(ORDO NEWS) — The lights hold clues to the composition of the planet’s magnetic field and how this field works.
Peter Delamere, a professor at the University of Alaska Fairbanks Geophysical Institute, is part of an international team of 13 researchers who made the key discovery related to the aurora on the largest planet in our solar system.
Scientists have found that the magnetic field lines emanating from the poles of Jupiter are in fact closed, and not open, as previously thought.
Open (or open) lines are those that emanate from the planet, but go into space, and do not reunite with lines coming out of the same place on the opposite side of the planet. On Earth, for example, the aurora appears on closed lines in an area called the auroral ring. It is located in high latitudes near each end of the planet’s magnetic axis.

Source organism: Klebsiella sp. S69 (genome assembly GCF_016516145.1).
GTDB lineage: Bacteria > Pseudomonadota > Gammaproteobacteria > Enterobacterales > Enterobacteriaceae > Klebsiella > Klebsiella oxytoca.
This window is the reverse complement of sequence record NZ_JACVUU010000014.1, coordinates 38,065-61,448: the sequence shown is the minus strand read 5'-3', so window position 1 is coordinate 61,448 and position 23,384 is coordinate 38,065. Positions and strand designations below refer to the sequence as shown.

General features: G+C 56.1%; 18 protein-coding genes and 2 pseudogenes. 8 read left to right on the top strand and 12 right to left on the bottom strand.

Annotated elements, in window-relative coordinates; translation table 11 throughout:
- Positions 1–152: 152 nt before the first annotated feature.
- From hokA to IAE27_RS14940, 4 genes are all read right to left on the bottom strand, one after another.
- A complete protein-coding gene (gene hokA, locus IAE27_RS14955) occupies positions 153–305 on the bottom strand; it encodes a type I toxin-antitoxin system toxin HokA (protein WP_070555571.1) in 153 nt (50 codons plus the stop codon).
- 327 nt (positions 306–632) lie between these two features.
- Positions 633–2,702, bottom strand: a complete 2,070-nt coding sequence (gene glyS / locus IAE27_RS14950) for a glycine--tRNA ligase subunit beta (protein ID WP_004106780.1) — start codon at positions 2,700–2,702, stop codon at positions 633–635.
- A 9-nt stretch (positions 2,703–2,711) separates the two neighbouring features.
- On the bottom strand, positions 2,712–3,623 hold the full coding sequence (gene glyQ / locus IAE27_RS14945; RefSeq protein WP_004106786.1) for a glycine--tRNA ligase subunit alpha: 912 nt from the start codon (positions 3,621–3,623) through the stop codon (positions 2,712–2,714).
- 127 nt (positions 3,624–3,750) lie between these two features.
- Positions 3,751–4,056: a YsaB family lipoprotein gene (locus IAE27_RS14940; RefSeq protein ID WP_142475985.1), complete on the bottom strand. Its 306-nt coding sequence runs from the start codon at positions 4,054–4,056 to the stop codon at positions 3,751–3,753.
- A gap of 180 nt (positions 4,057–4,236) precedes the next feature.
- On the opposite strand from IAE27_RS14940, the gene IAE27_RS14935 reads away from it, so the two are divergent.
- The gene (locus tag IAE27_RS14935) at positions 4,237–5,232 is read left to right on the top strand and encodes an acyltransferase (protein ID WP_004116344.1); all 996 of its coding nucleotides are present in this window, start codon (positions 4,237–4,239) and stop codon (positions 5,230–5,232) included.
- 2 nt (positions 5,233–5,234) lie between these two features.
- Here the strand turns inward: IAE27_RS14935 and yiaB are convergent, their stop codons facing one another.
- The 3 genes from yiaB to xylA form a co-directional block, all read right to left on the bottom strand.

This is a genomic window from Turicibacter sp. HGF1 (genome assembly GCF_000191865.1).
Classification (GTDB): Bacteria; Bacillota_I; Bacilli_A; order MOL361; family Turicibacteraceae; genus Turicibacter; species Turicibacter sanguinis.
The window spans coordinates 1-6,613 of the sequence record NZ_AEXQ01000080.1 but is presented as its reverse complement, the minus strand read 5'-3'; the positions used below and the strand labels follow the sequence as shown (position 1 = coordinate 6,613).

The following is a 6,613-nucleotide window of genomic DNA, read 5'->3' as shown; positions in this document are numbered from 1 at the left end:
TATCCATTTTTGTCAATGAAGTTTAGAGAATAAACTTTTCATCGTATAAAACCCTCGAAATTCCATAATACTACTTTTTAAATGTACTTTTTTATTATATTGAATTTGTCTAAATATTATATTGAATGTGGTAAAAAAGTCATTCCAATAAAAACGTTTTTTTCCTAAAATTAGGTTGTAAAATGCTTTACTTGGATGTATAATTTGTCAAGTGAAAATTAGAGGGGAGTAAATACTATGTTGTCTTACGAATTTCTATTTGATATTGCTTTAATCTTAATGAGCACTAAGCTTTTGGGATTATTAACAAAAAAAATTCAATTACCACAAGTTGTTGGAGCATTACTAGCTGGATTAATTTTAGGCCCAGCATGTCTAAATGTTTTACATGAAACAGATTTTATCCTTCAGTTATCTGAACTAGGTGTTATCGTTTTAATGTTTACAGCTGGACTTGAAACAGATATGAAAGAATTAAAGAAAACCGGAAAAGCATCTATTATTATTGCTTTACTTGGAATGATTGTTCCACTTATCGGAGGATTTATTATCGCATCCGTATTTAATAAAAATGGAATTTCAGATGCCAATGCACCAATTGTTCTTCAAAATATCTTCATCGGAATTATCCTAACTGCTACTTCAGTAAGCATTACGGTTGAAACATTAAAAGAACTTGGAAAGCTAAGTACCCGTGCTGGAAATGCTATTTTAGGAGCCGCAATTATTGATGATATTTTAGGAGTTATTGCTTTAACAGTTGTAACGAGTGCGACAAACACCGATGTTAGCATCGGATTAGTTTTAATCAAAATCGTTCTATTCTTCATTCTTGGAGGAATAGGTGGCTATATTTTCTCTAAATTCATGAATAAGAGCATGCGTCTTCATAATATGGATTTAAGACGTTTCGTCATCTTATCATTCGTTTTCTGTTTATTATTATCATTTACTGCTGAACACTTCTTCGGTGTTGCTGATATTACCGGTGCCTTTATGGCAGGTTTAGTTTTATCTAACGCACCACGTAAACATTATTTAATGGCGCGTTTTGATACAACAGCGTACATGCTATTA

Inside the auroral zone on Earth and many other planets in our solar system, there is a place called the polar cap. In it, auroras are rarely formed due to open lines of the magnetic field. Jupiter also has a polar cap, but auroras appear there often. This fact haunted scientists for a long time – it was not known why this was happening. A new study has finally made it clear.
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